A map of the Soviet Union from 1962 from the Library of Congress.

However, efforts to preserve the Soviet Union failed due to infighting within the Communist Party and the growing power of the various nationalist movements across the constituent countries. On 8 December 1991, the leaders of Belarus, Russia and Ukraine signed the Belovezha Accords, which officially declared the Soviet Union as dissolved and created the Commonwealth of Independent States (CIS). This was followed on 21 December 1991 by the Alma-Ata Protocol, signed by eleven of the former republics, which also declared the dissolution of the Soviet Union and expanded the membership of the CIS.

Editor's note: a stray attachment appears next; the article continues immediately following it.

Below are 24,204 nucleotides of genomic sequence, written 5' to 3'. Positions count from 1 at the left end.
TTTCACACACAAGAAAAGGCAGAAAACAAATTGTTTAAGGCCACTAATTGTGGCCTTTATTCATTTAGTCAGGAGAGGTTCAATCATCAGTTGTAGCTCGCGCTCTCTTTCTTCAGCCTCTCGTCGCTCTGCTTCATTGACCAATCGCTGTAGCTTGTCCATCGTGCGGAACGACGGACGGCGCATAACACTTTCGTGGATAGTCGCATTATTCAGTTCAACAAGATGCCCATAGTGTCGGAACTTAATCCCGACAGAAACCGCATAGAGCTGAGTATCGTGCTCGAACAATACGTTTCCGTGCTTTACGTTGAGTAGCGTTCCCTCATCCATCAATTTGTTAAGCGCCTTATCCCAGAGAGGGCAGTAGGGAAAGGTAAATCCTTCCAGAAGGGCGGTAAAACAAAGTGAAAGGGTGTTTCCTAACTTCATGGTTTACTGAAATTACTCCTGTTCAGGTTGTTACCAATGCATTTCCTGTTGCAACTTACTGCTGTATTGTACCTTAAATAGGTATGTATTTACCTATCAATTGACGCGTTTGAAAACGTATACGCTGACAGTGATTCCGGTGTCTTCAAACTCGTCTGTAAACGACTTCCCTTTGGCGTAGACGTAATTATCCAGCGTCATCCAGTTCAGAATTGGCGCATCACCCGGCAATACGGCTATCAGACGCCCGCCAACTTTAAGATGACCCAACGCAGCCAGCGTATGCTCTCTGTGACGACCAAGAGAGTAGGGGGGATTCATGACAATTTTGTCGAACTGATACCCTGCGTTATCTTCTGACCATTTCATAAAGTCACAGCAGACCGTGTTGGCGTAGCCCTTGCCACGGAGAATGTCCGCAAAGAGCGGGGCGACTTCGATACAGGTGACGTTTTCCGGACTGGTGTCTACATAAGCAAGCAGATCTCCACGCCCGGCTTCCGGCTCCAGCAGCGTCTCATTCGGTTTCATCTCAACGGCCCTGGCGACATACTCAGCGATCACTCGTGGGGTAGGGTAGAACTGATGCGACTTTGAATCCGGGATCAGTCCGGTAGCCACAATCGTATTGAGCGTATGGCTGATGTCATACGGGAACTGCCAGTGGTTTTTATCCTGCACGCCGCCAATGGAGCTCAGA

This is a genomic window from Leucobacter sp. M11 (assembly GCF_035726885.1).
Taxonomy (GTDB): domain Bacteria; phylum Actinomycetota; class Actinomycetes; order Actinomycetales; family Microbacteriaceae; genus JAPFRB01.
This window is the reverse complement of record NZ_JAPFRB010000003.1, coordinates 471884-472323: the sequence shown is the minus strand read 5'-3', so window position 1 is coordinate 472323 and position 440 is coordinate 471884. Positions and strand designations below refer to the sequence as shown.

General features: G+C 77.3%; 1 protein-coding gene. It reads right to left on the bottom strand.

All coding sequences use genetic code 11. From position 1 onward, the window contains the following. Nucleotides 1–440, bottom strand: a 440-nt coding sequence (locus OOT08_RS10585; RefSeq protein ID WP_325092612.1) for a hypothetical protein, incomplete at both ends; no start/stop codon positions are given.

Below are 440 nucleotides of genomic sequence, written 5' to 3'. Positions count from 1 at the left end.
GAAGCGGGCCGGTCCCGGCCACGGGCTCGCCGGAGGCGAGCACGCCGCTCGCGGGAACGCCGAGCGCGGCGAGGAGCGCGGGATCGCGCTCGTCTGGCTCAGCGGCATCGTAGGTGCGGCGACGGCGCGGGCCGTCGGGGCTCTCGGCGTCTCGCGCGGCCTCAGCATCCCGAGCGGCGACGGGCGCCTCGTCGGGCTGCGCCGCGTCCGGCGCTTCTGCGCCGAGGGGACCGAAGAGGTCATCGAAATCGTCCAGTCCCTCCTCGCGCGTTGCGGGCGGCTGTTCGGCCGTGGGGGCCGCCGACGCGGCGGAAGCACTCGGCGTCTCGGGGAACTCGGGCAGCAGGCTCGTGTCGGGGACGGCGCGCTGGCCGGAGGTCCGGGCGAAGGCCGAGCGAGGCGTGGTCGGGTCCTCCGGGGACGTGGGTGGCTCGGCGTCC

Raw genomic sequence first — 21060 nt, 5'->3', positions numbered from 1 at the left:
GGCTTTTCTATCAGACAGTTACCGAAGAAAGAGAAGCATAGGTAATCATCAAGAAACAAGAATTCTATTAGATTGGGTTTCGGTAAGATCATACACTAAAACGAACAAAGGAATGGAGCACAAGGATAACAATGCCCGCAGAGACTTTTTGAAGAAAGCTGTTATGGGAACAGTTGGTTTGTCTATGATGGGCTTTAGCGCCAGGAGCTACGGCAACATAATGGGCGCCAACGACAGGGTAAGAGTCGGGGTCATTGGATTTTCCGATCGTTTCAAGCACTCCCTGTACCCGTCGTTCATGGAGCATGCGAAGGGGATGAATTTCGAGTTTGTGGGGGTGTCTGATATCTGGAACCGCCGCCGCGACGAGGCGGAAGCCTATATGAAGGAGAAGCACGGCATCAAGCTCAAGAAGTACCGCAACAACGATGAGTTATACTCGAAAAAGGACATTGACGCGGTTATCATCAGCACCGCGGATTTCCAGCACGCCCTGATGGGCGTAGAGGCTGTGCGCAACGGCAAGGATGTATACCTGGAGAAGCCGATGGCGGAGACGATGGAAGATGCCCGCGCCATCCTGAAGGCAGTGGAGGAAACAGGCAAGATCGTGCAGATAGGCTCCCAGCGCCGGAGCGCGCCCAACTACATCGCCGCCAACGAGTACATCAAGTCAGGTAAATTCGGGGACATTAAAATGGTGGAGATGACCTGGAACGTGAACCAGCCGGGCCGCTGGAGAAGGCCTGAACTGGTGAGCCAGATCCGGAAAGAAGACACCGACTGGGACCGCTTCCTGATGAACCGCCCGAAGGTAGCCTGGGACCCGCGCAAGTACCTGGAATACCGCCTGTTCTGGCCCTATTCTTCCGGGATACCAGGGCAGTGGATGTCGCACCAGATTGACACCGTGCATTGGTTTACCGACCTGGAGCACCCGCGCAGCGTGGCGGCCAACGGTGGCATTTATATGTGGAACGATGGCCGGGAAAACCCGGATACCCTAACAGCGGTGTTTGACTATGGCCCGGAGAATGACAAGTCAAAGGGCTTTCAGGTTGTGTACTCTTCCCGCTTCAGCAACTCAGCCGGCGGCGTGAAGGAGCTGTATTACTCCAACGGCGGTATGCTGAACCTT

Belarus and Russia constituted two of the founding member States of the CIS, and they continued to maintain relatively close bilateral ties with one another. The particular historical context of the two countries as former Union Republics, as well as the tumultuous political, military and economic chaos of the 1990s, led Belarus and Russia to be inextricably incentivized to cooperate across a variety of issues with the aim of stabilizing the post-Soviet world. This range encapsulated such issues as aiding in market development and stabilization, maintaining security and limiting social strife.